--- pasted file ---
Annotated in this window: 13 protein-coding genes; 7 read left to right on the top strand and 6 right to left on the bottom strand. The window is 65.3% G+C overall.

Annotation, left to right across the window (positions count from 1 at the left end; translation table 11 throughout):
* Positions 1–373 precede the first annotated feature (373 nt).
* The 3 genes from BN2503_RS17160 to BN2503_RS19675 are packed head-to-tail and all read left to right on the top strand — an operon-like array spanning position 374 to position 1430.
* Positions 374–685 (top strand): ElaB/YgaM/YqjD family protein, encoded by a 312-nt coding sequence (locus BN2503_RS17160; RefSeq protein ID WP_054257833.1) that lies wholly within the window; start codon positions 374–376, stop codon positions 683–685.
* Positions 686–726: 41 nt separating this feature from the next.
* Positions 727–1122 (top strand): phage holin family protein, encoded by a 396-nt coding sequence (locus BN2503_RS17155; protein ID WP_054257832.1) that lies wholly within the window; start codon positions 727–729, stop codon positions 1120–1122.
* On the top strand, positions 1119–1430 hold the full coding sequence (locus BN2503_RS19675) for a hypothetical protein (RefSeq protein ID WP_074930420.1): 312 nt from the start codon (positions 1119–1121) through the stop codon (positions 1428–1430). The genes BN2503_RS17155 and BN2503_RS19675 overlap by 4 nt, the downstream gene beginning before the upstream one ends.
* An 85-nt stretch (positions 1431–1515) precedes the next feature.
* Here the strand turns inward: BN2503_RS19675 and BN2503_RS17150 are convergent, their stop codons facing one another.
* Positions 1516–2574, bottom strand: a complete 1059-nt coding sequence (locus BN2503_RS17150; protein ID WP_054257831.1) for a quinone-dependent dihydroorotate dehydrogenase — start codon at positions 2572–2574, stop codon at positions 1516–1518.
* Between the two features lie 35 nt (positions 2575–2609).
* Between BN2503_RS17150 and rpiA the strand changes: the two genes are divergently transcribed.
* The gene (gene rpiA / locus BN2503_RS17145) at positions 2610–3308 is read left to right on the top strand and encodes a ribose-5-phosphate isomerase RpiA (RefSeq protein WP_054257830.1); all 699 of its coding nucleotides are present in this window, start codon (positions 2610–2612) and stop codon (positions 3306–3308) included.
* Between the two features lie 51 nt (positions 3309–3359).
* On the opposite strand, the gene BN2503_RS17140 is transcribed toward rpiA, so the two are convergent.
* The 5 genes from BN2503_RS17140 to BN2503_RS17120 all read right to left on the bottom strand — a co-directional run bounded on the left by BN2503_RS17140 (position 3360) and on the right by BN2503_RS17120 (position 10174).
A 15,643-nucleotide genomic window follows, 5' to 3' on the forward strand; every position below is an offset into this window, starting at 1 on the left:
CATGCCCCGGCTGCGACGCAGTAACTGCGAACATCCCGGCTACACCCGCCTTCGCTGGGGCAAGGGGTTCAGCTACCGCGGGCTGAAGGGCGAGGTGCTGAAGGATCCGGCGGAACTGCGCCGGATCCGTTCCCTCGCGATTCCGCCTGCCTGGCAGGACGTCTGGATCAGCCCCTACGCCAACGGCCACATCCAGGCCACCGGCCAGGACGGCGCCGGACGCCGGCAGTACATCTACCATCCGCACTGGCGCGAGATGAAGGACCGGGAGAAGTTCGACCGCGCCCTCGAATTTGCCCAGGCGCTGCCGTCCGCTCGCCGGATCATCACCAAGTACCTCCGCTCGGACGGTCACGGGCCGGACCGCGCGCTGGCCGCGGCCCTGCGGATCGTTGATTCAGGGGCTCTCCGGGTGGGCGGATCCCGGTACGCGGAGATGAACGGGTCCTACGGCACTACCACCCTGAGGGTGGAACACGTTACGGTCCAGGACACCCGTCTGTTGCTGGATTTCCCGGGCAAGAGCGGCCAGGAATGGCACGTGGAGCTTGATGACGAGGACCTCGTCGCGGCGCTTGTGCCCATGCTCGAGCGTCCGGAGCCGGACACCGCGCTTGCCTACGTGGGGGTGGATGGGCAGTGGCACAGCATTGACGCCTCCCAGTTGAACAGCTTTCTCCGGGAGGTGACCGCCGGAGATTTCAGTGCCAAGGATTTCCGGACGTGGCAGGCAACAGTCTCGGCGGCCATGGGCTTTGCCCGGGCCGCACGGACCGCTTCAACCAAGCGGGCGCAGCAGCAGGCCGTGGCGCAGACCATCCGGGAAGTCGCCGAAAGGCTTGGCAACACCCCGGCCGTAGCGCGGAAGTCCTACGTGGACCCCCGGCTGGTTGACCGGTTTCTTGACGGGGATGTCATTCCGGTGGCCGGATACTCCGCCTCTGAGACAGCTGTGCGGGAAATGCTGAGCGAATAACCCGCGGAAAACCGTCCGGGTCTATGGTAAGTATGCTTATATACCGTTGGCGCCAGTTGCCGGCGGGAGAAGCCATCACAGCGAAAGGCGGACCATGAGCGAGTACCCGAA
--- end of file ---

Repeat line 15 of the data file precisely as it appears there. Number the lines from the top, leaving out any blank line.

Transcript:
* Between the two features lie 51 nt (positions 3309–3359).